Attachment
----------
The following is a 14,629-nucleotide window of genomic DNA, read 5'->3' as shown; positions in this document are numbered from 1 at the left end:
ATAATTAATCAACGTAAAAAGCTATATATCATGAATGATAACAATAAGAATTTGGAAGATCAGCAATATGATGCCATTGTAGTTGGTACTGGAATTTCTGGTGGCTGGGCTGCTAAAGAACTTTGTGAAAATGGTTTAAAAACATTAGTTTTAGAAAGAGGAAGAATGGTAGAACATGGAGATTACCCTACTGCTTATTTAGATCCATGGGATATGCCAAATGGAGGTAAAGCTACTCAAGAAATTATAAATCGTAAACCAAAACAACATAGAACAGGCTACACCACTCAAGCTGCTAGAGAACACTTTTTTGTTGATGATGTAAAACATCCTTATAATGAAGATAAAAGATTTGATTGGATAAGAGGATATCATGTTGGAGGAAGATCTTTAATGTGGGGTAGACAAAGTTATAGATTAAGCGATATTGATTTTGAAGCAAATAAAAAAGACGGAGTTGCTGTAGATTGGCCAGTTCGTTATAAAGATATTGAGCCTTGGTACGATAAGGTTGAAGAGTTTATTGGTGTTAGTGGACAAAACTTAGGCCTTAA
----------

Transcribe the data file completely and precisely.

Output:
The following is a 14,629-nucleotide window of genomic DNA, read 5'->3' as shown; positions in this document are numbered from 1 at the left end:
ATAATTAATCAACGTAAAAAGCTATATATCATGAATGATAACAATAAGAATTTGGAAGATCAGCAATATGATGCCATTGTAGTTGGTACTGGAATTTCTGGTGGCTGGGCTGCTAAAGAACTTTGTGAAAATGGTTTAAAAACATTAGTTTTAGAAAGAGGAAGAATGGTAGAACATGGAGATTACCCTACTGCTTATTTAGATCCATGGGATATGCCAAATGGAGGTAAAGCTACTCAAGAAATTATAAATCGTAAACCAAAACAACATAGAACAGGCTACACCACTCAAGCTGCTAGAGAACACTTTTTTGTTGATGATGTAAAACATCCTTATAATGAAGATAAAAGATTTGATTGGATAAGAGGATATCATGTTGGAGGAAGATCTTTAATGTGGGGTAGACAAAGTTATAGATTAAGCGATATTGATTTTGAAGCAAATAAAAAAGACGGAGTTGCTGTAGATTGGCCAGTTCGTTATAAAGATATTGAGCCTTGGTACGATAAGGTTGAAGAGTTTATTGGTGTTAGTGGACAAAACTTAGGCCTTAA